Black Panther defeats a Samurai. The samurai requests death for the dishonor of losing, but T’Challa is honor-bound by his customs to grant a defeated foe mercy.

Meanwhile, in Wakanda, General Jakarra initiates his takeover of the country. They “shall all pay for the self-hatred which has driven little men with tall dreams…” hey, wait a minute! Uncalled for!

To resolve the death or dishonor dilemma, Panther fights another large man, while the little man sneaks in to steal some of the immortality water, on his own accord. When Black Panther asks him why, the only appropriate response would be the now legendary “Immortality, fool--!”

Black Panther #7

Surrounded by samurais with murder in their hearts, Black Panther invokes diplomatic immunity, saving himself and Mister Little. He settles up with the Collectors before leaving for home.

Black Panther #8

T’Challa pilots his helicopter home, while thinking back to when he won his place as ruler of Wakanda while disguised in an S&M mask.

Panther’s half brother Jakarra’s coup attempt ended abruptly, when his experiments with exposing himself to Vibranium turned him into a monster. A monster that “won’t be handsome, that’s for certain!”

That’s reason enough to be angry if ever I’ve heard one.

Panther picks up a few hitchhikers stranded at sea, who happen to be gangsters, one of which dies when the helicopter eventually crashes.

Black Panther #9

T’Challa’s family and friends form the Black Musketeers to take down the menace of Jakarra. Black Panther is rescued from certain death in the desert by a crew of moviemakers (who appear to be making Star Wars, a full year before it came out).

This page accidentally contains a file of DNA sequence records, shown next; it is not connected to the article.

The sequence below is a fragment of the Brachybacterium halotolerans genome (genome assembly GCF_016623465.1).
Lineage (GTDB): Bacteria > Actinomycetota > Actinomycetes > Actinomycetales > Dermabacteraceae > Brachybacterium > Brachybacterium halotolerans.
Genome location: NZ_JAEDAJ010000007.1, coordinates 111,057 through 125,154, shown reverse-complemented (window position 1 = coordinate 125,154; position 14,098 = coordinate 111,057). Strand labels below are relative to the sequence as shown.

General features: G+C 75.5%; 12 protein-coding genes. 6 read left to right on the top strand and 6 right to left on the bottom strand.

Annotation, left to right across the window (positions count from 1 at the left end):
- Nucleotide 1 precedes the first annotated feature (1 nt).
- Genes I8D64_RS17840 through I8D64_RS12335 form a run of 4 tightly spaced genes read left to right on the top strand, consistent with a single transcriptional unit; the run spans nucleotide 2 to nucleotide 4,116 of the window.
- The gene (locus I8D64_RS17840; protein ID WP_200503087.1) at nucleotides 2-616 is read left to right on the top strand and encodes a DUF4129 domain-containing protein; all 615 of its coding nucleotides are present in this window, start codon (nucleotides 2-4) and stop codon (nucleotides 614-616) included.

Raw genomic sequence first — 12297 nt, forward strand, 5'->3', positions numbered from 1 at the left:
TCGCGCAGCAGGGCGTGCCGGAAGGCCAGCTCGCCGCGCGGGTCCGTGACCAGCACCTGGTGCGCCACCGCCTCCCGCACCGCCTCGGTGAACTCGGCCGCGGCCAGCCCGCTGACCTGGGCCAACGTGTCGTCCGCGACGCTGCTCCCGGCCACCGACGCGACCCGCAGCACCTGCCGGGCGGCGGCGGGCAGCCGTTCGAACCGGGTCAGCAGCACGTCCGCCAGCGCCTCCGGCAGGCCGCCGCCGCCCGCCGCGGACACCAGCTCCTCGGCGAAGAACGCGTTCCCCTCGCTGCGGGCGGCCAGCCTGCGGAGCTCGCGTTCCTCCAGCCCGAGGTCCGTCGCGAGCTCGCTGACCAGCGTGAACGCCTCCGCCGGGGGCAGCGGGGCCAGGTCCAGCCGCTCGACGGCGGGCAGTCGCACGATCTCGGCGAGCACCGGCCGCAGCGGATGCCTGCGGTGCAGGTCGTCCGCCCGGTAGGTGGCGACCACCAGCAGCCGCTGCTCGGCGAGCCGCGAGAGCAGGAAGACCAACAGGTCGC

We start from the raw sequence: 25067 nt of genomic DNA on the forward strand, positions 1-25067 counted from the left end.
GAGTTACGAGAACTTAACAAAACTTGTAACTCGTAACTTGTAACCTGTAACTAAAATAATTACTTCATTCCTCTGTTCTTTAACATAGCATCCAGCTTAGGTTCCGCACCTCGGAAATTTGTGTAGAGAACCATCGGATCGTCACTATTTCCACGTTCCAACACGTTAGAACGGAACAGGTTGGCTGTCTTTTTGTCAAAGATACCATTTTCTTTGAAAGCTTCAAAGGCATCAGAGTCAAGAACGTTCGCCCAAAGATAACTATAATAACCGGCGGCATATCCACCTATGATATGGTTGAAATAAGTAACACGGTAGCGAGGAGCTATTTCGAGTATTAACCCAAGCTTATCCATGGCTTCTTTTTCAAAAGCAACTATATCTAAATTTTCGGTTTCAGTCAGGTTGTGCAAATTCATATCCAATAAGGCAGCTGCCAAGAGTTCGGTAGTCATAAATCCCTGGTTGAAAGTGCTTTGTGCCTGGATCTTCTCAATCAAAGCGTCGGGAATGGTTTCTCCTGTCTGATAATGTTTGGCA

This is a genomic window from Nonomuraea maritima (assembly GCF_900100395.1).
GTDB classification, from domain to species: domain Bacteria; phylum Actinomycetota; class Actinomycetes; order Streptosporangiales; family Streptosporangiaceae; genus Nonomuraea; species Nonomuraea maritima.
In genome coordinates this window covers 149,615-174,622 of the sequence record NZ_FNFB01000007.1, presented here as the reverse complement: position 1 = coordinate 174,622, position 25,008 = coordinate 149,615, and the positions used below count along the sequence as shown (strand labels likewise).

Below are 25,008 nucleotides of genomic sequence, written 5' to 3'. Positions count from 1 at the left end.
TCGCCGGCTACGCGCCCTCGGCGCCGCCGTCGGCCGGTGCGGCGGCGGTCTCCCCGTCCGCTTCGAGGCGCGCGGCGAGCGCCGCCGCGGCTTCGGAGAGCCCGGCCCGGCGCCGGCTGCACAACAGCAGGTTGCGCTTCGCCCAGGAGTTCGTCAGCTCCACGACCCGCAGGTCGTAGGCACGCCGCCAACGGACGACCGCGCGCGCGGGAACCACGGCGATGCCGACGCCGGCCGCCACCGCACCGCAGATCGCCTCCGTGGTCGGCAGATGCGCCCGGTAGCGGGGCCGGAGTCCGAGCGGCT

Black Panther #10

The Black Musketeers try to devise a way to defeat Jakarra, while Black Panther continues his perilous journey home. (Itobo looks like a 1970s hip-hop DJ, if you ask me.)

“Take off that laboratory smock!”

Panther returns just in time to administer the serum to stop Jakarra’s rampage.

Black Panther #11

Panther dreams of a fight against the Uglies, a dream he suspects to be a vision of the future. Itobo tests him for telepathic capabilities due to his exposure to the Vibranium mine, which prove to be true. The Uglies are led by a man named Kiber, who is kidnapping people, and converting them into pure energy.

Black Panther #12

Black Panther tracks down Kiber for the final showdown. He deduces that the Kiber everyone sees is only a projected image, with the real Kiber yet to be revealed.

Black Panther #13 – Plot: Jim Shooter; Script: Ed Hannigan; Art: Jerry Bingham; Inks: Gene Day

Kiber is revealed to be a melted mass of matter on the floor, but none of it matters because Kirby left due to bad treatment and better offers. (As much as I like Bingham and Day’s sleek and powerful Panther, and the storytelling is decidedly Shooter-era Marvel, it’s not Kirby insanity at its finest.)

I know I had read these Kirby Black Panther comics before, but it was most likely during my “comic books should be serious” period, so therefore I couldn’t appreciate them for what they are. Zany, maniacal yarns moving forward at a kinetic pace. Kirby working alone seemed to produce some of his weirdest concepts, and that’s never been more evident than here.

For those of you that prefer grim and gritty “serious” storytelling, this probably isn’t the Black Panther for you. For everyone else, come take a long hit and get high on that Kirby life in its purest form. When you exhale, little people try to steal immortality water.

Next time, the Priest!

1 comment:

karinations said...

Ben whats your deal with Roy Thomas? Just curious. Another great article man.

Post a Comment

All comments on The Comics Cube need approval (mostly because of spam) and no anonymous comments are allowed. Please leave your name if you wish to leave a comment. Thanks!

Note: Only a member of this blog may post a comment.